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Administrator
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Registered: ‎02-22-2010
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DDI Alerting Webinar

[ Edited ]

Thanks for joining our webinar with John Horn and Andrew Seger on "Alert Fatigue with Drug-Drug Interaction Software: The Way Forward."

View the on-demand recording or download the slides.

Steve Sklar, PharmD, clinical manager of drug interaction and allergy databases for Wolters Kluwer’s Medi-Span drug information database, will be answering questions on drug-drug interactions for a limited period of time. Have a question for Steve? Post it here and he will do his best to answer your question.

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Posts: 578
Registered: ‎02-22-2010
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Re: DDI Alerting Webinar

[ Edited ]

Here are questions from our live presentation:

 

Q: How is the customized DI database affected when a drug file is imported (ie:FDB; Medispan)?

Q: It seems wrong to expect every individual hospital to create their own set of drug pairs that should alert. Couldn't there be a consensus process of physicians and pharmacists from a variety of institutions to create a "best practice" for alerting in hospitals? Also, I believe that the need for alerts in hospitals (where patients may be monitored differently) should be different than for alerts needed in a community e-Prescribing setting. Your thoughts?

Q: Most of the studies on alert fatigue zero in on the severity parameter; however other filters and attributes are generally available such as levels of evidence/documentation, route specificity, etc. Could you address the importance of implementation of these types of attributes in reducing the alert burden... Why are these attributes generally ignored in the research arena?

Q: You continue to reference customization of the DDI database/alerts.  From a regulatory stand, as relates to HT Meaningful Use, is customization acceptable, if it has been reviewed by an approving body at the specific facility including medical staff buy in?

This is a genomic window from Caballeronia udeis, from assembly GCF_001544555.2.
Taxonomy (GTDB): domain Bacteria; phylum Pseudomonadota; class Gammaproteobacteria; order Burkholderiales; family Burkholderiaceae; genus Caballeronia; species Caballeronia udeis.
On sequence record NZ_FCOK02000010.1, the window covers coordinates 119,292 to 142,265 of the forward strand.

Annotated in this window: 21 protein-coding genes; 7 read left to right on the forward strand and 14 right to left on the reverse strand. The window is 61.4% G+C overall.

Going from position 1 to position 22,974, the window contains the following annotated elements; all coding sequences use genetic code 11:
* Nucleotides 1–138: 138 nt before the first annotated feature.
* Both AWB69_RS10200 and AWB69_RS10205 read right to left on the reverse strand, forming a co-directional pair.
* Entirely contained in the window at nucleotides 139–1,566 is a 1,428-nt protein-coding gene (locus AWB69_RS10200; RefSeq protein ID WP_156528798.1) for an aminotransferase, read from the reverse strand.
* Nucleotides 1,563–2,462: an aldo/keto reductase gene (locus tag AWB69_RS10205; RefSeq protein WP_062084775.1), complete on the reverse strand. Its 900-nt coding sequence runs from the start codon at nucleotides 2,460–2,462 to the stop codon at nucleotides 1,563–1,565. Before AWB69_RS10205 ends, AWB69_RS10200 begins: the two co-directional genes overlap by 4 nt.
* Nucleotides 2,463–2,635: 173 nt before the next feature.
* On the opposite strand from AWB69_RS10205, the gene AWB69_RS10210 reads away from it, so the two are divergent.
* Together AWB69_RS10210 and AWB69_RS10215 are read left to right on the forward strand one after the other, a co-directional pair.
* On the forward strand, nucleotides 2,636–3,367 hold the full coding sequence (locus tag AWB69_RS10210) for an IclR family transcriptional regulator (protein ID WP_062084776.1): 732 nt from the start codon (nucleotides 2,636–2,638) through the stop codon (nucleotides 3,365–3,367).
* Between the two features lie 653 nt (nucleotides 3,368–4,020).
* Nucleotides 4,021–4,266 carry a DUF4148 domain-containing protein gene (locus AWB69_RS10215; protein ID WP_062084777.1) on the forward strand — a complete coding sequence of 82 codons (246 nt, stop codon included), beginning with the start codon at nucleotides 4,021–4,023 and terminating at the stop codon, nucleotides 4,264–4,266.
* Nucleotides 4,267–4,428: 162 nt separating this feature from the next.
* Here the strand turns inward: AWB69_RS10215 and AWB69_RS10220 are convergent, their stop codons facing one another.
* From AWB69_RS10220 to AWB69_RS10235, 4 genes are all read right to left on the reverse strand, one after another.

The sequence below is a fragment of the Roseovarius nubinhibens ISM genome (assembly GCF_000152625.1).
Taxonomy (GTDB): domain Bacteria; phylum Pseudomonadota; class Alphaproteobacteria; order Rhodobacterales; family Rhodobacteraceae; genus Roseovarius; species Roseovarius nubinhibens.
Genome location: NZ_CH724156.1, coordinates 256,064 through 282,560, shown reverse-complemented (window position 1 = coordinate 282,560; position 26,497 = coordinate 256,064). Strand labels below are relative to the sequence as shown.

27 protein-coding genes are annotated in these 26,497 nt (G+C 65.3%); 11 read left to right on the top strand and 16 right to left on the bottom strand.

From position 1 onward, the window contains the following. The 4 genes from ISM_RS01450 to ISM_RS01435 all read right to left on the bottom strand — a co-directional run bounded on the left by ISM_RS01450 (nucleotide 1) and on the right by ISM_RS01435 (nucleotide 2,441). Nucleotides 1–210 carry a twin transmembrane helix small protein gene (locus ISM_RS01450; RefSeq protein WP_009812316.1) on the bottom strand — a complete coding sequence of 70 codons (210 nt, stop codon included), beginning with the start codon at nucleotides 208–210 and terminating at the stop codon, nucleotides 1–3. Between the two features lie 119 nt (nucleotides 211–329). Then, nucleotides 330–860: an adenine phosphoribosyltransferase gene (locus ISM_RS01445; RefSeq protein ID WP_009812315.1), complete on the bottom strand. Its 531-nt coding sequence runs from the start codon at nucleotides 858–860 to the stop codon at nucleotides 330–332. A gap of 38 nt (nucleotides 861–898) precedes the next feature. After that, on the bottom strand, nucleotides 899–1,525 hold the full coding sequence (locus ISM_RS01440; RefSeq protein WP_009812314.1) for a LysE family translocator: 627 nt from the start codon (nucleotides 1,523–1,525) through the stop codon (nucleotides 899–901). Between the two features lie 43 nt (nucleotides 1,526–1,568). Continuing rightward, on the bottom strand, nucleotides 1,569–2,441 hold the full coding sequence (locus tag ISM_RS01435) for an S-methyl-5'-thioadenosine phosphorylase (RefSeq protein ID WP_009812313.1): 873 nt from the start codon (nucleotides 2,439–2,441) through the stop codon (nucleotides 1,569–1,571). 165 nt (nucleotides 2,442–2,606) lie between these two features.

Q: How do you deal with USPI CrCl data use for DDIs and dosing versus GFR reporting by hospitals.  When will someone agree or consolidate labeling/reporting?

Expert
Posts: 1
Registered: ‎06-22-2011
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Re: DDI Alerting Webinar

Thank you to everyone who has posted questions related to the DDI Alerting Webinar, and thank you to our presenters for their excellent insight on a difficult and complicated topic. I have posted comments below to each of the questions that have been posed thus far on the topic. Each question is noted below, followed by my comments. Thanks again to all who participated in the webinar.

 

Q: How is the customized DI database affected when a drug file is imported (ie:FDB; Medispan)?

 

I can speak to the Medi-Span data and say that each drug interaction (which is maintained at a class level with the capability of including and excluding members) in our newer product offering for DDI screening is based on a static identifier. Incremental data updates to the information would not affect customizations that have already been put into place. Additions of drugs to basic drug files and into drug interaction classes would not affect customizations. One other important aspect related to customization that was not discussed during the webinar is the ability for the data provider to have a method to override a customization when a significant change has occurred in the clinical literature. By a simple change in the data, we can cause a interaction that was previously suppressed, for example, to fire again so that the clinician is made aware of a significant clinical change in the information. At that time, the user can determine again whether the interaction should be suppressed. There are specific criteria which would cause us to override a previous suppression.



Q: It seems wrong to expect every individual hospital to create their own set of drug pairs that should alert. Couldn't there be a consensus process of physicians and pharmacists from a variety of institutions to create a "best practice" for alerting in hospitals? Also, I believe that the need for alerts in hospitals (where patients may be monitored differently) should be different than for alerts needed in a community e-Prescribing setting. Your thoughts?

 

The concept of hospitals creating their own sets of alert pairs is obviously fraught with the issues of time consumption, human resource availability and money. To that end, there have been a number of groups that have attempted to come to a best practices list of interactions, but it is a significantly difficult task in that the needs of users even within the same institution are so variable that it takes significant resources to come to conclusions. Unfortunately, picking important interactions by consensus may be effective in reaching an endpoint, but it also may introduce non-scientific and non-evidentiary aspects such as anecdote and ‘in my experience’ into the equation. Therefore, our approach to the issue is to provide solid clinical data and develop the tools for customization that will help most users or institutions to fine tune their interaction output. Solid clinical data provision rests on solid critical review of the literature, appropriate assignment of available filters and attributes such as severity, documentation level, route, schedule, correct inclusion and exclusion of drugs from interaction classes for specific interactions, etc.